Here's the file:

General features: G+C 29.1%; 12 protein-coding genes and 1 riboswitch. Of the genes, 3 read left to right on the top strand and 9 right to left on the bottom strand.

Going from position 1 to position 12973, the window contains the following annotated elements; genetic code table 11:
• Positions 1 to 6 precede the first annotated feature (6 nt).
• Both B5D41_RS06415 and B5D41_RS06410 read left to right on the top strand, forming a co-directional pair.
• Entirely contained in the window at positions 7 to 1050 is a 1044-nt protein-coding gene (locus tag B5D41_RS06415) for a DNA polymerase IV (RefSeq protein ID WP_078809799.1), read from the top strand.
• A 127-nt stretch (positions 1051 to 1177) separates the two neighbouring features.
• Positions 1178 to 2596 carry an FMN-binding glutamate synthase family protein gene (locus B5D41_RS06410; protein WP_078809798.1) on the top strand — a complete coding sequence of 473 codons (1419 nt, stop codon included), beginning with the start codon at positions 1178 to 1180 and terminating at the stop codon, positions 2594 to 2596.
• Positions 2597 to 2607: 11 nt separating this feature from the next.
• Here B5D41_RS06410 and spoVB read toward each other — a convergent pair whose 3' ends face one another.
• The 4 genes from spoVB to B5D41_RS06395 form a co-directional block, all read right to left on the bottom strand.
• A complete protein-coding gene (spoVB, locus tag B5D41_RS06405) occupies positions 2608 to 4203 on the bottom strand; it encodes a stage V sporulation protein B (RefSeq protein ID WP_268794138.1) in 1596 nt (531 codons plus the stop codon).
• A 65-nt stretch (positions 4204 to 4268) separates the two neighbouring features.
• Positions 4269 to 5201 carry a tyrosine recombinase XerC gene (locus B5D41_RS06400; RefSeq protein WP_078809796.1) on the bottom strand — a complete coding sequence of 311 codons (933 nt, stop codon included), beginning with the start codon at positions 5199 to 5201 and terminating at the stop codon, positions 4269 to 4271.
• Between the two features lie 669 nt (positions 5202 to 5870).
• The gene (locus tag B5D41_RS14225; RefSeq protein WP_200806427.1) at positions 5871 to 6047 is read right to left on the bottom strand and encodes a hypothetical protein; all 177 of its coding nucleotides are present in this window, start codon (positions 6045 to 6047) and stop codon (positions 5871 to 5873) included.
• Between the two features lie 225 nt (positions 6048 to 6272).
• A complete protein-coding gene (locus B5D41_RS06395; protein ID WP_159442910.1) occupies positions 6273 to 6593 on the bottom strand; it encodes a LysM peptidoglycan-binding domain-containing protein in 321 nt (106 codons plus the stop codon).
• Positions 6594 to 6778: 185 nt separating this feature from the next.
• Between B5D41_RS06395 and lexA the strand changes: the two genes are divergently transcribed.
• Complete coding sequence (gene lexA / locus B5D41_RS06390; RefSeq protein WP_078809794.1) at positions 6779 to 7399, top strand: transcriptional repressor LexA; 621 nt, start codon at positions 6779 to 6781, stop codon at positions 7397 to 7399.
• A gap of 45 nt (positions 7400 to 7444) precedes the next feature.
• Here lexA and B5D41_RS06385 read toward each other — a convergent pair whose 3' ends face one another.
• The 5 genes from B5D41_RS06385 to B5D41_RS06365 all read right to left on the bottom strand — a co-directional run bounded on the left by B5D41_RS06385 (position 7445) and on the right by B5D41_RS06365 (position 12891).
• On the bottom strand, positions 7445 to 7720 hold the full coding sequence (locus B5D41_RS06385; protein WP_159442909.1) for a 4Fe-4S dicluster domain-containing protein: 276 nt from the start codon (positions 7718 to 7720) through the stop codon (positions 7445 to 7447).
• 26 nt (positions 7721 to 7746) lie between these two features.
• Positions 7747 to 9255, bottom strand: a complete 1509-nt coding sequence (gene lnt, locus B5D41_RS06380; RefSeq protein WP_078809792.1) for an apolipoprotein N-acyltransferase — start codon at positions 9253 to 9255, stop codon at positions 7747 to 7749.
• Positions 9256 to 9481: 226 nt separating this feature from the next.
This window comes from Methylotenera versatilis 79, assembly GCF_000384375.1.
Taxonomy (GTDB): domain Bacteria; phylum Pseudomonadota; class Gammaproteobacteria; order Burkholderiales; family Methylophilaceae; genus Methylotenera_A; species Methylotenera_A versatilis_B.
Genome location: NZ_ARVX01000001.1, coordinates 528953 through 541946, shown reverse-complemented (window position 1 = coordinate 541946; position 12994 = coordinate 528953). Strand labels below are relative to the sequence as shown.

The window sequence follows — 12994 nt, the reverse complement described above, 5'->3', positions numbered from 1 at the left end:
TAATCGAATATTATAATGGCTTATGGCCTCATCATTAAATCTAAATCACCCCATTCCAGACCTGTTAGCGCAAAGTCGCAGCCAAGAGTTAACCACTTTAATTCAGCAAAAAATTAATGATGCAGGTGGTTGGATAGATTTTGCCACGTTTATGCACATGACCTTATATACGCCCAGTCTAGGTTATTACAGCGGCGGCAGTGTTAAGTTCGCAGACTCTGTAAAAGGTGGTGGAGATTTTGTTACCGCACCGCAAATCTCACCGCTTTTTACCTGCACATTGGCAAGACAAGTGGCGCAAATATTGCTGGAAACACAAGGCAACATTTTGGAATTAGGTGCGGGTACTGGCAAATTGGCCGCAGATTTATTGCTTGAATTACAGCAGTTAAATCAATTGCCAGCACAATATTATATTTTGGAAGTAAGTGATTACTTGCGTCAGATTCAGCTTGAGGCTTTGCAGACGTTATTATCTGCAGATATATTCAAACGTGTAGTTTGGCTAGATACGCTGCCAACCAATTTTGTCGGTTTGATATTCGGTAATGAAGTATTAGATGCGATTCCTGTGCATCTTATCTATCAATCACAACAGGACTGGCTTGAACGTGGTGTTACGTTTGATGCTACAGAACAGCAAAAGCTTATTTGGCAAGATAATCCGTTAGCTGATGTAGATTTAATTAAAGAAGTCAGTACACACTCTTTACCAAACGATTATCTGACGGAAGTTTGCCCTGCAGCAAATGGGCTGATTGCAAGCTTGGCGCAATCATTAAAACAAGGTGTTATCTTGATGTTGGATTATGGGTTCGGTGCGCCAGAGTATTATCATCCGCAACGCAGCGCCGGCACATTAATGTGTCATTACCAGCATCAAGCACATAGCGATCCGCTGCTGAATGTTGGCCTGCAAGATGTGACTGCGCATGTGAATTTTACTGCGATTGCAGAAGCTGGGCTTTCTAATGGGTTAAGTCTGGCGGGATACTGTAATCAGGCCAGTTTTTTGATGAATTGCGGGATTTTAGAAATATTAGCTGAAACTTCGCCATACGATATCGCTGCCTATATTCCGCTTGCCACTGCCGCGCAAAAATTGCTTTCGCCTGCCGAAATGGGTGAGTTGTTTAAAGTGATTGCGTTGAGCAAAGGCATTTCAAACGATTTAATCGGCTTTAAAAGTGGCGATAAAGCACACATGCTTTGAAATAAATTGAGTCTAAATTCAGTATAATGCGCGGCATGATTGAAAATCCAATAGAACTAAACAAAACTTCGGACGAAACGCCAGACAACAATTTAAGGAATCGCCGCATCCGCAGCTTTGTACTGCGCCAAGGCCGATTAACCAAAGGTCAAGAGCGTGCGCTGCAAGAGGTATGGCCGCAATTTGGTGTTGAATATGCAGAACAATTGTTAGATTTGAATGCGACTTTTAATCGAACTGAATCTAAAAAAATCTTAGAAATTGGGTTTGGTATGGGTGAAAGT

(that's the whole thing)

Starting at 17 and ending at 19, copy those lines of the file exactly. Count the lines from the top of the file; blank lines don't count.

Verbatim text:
• A complete protein-coding gene (locus B5D41_RS06395; protein ID WP_159442910.1) occupies positions 6273 to 6593 on the bottom strand; it encodes a LysM peptidoglycan-binding domain-containing protein in 321 nt (106 codons plus the stop codon).
• Positions 6594 to 6778: 185 nt separating this feature from the next.
• Between B5D41_RS06395 and lexA the strand changes: the two genes are divergently transcribed.